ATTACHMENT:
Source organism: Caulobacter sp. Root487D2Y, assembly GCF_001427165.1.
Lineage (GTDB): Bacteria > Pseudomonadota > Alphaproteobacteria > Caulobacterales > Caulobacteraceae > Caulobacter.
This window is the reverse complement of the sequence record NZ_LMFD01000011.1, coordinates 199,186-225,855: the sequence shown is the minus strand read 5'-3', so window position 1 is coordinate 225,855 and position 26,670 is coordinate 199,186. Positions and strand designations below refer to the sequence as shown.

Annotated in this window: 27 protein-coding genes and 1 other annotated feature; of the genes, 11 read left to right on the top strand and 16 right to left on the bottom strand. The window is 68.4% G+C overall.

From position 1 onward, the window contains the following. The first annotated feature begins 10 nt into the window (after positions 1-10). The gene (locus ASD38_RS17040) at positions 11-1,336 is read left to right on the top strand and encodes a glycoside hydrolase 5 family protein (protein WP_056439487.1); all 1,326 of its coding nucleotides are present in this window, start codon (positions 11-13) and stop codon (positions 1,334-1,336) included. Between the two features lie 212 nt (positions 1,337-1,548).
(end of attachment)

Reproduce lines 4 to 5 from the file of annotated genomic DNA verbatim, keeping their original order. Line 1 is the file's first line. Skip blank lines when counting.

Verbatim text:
Annotated in this window: 27 protein-coding genes and 1 other annotated feature; of the genes, 11 read left to right on the top strand and 16 right to left on the bottom strand. The window is 68.4% G+C overall.

From position 1 onward, the window contains the following. The first annotated feature begins 10 nt into the window (after positions 1-10). The gene (locus ASD38_RS17040) at positions 11-1,336 is read left to right on the top strand and encodes a glycoside hydrolase 5 family protein (protein WP_056439487.1); all 1,326 of its coding nucleotides are present in this window, start codon (positions 11-13) and stop codon (positions 1,334-1,336) included. Between the two features lie 212 nt (positions 1,337-1,548).